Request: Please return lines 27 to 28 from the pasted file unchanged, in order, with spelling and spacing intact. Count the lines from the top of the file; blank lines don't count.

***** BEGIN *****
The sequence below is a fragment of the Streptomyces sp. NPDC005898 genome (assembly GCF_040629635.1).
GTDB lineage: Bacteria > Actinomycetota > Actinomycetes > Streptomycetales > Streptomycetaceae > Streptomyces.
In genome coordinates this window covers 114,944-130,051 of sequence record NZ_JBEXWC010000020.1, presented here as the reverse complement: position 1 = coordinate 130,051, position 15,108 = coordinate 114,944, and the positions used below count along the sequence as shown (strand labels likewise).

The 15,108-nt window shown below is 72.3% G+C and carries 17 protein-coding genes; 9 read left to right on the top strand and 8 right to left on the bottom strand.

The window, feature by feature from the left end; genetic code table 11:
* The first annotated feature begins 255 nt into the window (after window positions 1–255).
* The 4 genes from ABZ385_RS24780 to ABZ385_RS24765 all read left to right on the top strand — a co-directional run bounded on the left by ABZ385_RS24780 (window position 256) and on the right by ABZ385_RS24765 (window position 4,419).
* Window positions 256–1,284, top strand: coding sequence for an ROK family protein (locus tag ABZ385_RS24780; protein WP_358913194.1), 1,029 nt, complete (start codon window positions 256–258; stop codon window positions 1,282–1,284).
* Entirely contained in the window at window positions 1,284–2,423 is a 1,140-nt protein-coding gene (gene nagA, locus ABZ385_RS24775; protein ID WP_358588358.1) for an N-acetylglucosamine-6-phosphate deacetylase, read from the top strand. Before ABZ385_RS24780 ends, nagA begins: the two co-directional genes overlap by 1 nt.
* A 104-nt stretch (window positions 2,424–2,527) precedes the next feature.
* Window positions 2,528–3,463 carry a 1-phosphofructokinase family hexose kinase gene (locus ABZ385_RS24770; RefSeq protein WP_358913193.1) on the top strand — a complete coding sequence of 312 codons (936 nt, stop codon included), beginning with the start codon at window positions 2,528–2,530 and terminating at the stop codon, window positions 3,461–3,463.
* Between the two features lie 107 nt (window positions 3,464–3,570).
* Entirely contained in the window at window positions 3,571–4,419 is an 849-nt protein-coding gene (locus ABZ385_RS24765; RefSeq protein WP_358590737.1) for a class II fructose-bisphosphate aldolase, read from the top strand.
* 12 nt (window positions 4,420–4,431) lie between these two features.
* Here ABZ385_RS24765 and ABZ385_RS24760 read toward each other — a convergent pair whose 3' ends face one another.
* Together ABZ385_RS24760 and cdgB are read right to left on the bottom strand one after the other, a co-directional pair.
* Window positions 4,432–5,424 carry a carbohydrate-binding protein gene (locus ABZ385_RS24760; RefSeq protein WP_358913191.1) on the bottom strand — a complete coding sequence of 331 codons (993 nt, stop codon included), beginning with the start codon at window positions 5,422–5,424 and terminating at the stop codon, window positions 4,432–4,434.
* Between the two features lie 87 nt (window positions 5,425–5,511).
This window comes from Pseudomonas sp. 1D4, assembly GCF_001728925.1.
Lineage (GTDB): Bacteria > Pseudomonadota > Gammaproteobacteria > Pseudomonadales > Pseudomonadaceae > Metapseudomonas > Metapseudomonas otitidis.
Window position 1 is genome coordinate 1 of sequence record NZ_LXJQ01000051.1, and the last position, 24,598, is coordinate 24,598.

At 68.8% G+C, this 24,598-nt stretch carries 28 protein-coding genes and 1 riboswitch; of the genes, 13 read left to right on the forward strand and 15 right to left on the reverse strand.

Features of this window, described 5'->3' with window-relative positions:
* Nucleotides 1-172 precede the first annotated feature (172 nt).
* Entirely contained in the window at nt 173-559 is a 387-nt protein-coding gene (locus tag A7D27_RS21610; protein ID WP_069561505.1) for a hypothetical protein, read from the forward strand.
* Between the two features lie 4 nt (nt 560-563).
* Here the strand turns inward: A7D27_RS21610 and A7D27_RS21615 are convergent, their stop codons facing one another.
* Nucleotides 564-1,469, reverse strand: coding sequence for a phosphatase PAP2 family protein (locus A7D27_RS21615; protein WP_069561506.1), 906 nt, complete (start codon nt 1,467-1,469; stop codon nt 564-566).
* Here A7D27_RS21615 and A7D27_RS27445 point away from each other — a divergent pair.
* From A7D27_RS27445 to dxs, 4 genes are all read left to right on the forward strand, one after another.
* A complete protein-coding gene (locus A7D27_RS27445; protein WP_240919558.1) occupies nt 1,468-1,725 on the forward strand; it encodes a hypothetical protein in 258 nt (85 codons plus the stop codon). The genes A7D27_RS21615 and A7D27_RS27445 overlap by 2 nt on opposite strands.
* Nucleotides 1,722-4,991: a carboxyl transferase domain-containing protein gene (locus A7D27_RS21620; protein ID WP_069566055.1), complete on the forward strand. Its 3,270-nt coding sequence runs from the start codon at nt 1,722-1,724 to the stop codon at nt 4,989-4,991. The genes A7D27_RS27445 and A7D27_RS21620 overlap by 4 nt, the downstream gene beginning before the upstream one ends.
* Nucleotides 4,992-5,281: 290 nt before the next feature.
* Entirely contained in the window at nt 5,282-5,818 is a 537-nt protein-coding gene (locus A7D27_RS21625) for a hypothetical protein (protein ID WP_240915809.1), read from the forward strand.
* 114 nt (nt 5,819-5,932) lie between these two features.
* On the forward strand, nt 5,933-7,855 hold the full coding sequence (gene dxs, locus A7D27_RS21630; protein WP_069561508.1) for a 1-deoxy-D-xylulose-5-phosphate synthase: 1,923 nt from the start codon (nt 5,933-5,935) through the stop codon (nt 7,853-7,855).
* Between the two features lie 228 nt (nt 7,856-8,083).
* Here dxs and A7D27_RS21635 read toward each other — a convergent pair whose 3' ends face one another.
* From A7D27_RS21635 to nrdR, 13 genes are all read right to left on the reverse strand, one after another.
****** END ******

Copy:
* Here the strand turns inward: A7D27_RS21610 and A7D27_RS21615 are convergent, their stop codons facing one another.
* Nucleotides 564-1,469, reverse strand: coding sequence for a phosphatase PAP2 family protein (locus A7D27_RS21615; protein WP_069561506.1), 906 nt, complete (start codon nt 1,467-1,469; stop codon nt 564-566).